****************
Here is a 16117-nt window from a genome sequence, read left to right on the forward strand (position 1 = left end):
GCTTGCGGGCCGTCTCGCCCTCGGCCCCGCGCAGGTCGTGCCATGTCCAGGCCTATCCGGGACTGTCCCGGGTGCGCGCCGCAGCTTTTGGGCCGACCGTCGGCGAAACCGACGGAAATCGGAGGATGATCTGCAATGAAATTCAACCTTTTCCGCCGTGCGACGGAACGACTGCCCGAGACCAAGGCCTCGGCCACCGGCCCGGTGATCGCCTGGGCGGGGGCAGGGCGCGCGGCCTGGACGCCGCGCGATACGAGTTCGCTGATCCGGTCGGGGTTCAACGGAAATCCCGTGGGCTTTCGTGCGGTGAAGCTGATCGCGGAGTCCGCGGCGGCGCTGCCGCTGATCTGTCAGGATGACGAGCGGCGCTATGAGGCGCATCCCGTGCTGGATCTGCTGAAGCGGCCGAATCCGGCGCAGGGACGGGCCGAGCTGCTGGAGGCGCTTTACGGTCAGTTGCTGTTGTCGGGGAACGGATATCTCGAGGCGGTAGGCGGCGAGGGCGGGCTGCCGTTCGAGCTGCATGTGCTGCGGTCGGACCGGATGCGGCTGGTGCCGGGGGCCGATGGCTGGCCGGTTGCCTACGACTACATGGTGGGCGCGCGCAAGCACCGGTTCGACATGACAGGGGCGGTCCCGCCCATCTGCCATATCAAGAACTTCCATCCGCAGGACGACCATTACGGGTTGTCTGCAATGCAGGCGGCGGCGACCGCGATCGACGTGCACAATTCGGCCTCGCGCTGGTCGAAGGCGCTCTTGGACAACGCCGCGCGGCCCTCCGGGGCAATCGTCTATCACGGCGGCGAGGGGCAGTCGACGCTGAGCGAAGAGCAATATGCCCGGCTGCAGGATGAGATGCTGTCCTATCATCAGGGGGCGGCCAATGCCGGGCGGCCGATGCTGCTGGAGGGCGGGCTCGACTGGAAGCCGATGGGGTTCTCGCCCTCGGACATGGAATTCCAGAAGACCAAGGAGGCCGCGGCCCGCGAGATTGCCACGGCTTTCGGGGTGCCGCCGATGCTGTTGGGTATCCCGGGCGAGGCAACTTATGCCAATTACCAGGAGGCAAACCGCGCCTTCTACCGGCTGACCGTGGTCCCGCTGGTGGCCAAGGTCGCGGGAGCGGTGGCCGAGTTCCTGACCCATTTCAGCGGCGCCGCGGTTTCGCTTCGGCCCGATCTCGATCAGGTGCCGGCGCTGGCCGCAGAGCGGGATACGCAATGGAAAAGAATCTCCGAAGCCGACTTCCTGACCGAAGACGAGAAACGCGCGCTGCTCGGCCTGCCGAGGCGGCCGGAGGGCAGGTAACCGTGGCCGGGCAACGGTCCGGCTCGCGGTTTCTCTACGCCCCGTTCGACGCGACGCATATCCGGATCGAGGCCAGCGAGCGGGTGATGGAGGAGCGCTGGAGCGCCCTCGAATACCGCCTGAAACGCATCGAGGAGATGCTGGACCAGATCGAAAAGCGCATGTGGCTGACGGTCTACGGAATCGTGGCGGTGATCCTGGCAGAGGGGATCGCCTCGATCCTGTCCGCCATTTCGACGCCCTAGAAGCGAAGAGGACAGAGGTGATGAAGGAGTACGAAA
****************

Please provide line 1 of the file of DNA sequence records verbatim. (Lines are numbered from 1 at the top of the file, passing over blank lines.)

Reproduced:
Here is a 16117-nt window from a genome sequence, read left to right on the forward strand (position 1 = left end):